My remaining selections come from two of the superb late albums which Mike made for the Smithsonian Folkways label. In a way, these albums are especially precious as they represent a distillation of a lifetime immersion in the different styles of American rural folk music. Even though his health was not particularly good at the time these albums were made, Mike’s enthusiasm for the music remained undimmed.


Two of the tracks, the brilliant instrumentals, Breaking Up Ice In The Allegheny and Shakin’ The Pines In The Holler display the lovely, relaxed and seemingly effortless style Mike had developed over the course of his career on banjo and guitar respectively.

The version of Freight Train I have chosen repays a debt to Elizabeth “Libba” Cotten, which went back to Seeger’s childhood, and here’s Mike performing Libba’s song in concert:

By contrast, Mike’s version of Spoonful, which he derived from the playing of the obscure banjoist Will Clayden, seems to take us back almost to the early 1920s and to the birth of some of the newer blues styles then. It also seems to derive from an earlier African American tradition of banjo playing which was largely ignored by some of the earlier folklore and musical scholars.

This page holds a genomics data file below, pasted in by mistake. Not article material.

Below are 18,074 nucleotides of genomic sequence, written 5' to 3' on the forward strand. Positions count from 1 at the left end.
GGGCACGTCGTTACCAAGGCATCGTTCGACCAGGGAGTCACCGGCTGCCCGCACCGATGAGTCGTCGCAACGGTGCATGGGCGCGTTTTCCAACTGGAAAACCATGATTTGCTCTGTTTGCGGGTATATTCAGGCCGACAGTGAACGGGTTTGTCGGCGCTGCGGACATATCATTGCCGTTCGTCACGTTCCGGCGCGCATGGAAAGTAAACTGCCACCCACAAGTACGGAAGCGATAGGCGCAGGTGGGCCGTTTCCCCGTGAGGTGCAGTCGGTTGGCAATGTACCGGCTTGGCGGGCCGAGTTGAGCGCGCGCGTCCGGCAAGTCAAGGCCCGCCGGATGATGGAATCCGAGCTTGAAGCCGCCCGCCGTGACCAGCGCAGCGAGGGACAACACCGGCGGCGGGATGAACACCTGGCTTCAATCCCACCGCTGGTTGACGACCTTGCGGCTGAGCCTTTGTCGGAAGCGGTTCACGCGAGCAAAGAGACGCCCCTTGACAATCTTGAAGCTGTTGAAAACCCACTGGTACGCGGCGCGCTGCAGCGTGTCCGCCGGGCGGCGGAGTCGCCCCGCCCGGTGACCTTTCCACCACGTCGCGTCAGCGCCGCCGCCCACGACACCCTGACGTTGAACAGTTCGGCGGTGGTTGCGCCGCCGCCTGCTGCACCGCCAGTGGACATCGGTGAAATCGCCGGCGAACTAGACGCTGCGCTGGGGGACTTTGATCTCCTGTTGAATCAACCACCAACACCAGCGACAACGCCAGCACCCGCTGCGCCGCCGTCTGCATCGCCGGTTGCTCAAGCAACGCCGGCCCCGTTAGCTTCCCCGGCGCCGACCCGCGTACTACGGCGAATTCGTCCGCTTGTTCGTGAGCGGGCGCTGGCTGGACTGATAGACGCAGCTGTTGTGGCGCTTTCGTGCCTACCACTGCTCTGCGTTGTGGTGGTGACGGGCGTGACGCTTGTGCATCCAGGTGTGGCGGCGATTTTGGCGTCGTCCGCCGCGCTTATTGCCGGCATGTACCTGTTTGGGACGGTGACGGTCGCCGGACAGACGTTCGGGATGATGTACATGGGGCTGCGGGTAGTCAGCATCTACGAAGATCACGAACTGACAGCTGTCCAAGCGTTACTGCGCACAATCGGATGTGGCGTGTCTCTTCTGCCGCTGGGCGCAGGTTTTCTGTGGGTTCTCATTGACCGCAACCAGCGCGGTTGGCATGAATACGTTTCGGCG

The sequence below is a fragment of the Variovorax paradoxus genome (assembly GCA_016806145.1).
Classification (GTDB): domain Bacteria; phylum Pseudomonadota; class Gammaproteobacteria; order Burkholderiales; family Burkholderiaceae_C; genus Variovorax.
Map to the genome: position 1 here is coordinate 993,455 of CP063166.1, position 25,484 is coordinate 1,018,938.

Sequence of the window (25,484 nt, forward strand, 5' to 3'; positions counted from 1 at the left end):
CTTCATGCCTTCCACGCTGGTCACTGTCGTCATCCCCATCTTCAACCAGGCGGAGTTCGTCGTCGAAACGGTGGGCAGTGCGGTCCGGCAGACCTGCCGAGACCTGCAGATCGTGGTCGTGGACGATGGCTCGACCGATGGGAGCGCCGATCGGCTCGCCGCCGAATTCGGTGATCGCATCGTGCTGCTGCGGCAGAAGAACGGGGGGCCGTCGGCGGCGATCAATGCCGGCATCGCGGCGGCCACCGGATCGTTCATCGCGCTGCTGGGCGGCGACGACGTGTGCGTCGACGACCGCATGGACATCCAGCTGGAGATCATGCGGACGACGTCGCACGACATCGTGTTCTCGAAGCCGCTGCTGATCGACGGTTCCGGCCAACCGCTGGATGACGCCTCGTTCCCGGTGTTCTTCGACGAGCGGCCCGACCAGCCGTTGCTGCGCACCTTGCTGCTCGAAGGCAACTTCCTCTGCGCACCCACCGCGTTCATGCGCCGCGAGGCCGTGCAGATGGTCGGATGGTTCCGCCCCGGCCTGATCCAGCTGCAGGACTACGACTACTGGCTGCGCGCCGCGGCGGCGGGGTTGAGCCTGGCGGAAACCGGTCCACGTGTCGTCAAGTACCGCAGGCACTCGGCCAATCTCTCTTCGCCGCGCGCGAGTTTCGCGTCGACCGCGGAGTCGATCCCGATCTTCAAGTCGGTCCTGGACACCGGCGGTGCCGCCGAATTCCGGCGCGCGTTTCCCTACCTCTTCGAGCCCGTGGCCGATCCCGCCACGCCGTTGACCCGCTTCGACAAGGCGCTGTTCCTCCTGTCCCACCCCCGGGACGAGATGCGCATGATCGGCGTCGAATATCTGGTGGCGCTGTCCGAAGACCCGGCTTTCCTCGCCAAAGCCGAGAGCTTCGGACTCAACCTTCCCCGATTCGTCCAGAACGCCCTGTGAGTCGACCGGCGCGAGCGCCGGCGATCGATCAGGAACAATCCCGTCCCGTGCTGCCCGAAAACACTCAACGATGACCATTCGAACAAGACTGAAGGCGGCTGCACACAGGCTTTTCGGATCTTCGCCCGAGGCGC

In many respects, then, these late recordings represent a fitting summation of the career of this great musician who – through both his own records and through his preservation work with older artists and constant encouragement and graciousness towards younger ones – made an incalculable contribution to American folk music. While the Seeger family’s monumental contribution to American folk music has frequently been acknowledged, Mike’s crucial role has too often been much underestimated.